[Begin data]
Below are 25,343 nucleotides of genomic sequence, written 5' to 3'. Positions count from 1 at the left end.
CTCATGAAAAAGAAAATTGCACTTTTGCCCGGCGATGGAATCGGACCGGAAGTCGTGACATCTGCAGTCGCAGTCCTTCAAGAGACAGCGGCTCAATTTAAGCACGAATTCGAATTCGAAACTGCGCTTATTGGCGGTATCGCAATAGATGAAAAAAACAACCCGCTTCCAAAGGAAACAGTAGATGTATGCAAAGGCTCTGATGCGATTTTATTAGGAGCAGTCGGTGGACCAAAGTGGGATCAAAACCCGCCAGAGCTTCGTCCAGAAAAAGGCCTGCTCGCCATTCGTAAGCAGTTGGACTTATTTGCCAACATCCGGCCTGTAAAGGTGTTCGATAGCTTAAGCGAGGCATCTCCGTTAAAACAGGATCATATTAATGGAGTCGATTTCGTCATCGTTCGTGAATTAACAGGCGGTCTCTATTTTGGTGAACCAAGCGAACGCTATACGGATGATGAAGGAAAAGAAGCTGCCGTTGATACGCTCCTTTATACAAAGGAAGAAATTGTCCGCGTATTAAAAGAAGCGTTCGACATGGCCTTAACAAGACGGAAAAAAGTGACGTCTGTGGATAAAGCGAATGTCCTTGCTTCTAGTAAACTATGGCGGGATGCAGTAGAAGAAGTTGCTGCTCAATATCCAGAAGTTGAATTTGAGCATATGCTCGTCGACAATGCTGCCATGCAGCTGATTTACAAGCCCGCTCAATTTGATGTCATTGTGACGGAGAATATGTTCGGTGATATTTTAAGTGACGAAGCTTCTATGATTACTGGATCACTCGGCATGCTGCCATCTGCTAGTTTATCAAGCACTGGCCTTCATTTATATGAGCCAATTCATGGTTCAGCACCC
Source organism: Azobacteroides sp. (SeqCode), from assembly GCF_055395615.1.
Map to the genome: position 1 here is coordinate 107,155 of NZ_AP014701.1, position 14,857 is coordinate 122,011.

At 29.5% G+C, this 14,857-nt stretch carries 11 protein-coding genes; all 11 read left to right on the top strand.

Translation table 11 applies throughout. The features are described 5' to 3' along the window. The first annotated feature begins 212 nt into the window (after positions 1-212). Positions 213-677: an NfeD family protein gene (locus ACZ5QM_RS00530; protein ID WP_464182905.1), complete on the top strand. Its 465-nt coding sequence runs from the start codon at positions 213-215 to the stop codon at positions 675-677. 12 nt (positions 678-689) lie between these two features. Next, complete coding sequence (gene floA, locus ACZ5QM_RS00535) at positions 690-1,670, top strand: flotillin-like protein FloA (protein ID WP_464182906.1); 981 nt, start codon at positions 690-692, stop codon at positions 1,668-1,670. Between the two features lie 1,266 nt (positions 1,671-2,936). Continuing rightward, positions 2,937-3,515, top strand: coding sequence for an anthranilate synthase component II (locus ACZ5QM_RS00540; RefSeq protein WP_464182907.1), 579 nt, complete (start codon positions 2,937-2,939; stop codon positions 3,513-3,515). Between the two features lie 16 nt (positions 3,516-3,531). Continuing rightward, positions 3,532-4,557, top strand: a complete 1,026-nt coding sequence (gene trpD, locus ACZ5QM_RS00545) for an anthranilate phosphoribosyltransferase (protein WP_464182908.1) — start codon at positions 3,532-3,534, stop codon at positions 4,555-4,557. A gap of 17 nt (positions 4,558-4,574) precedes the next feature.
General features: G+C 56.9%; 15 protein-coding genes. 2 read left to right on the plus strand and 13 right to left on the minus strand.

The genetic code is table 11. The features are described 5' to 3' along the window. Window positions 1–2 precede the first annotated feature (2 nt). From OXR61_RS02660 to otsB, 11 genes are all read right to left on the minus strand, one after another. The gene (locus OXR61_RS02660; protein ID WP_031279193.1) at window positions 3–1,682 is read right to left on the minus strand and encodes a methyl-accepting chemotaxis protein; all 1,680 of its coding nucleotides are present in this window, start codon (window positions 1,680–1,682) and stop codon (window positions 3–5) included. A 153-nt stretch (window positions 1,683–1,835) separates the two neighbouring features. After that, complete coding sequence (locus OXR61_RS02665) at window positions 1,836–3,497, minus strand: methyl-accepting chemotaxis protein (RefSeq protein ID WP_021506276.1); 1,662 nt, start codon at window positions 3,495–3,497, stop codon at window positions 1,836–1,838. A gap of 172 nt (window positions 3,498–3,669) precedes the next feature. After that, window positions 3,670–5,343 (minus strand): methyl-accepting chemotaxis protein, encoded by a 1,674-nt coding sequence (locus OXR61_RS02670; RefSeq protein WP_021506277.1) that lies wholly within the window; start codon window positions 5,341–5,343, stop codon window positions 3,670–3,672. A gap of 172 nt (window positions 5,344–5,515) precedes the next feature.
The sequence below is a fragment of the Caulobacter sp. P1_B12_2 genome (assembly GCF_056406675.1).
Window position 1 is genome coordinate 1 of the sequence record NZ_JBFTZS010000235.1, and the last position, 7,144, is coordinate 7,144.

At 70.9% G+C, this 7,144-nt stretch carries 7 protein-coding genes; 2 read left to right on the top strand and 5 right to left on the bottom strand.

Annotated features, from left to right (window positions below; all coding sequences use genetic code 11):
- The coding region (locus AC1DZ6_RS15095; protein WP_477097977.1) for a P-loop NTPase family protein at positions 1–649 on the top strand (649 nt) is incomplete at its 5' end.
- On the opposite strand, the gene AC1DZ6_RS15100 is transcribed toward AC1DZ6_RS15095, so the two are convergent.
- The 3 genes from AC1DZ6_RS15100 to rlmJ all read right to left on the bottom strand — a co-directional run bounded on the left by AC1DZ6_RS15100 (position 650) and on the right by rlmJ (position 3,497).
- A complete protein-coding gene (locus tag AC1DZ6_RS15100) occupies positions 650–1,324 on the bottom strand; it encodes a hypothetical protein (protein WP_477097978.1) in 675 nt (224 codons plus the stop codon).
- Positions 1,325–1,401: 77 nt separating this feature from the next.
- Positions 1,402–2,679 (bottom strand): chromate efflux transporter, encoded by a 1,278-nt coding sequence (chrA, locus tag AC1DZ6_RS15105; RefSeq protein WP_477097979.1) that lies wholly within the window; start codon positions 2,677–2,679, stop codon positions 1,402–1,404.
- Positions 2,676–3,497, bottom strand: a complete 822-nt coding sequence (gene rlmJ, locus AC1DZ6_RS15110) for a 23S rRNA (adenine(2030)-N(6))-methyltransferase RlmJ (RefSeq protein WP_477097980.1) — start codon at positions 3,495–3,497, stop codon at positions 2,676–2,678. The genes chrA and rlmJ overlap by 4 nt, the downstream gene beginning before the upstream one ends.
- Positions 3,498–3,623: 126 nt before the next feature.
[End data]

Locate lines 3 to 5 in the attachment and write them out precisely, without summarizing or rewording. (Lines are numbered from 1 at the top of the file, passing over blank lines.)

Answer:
Source organism: Azobacteroides sp. (SeqCode), from assembly GCF_055395615.1.
Map to the genome: position 1 here is coordinate 107,155 of NZ_AP014701.1, position 14,857 is coordinate 122,011.

At 29.5% G+C, this 14,857-nt stretch carries 11 protein-coding genes; all 11 read left to right on the top strand.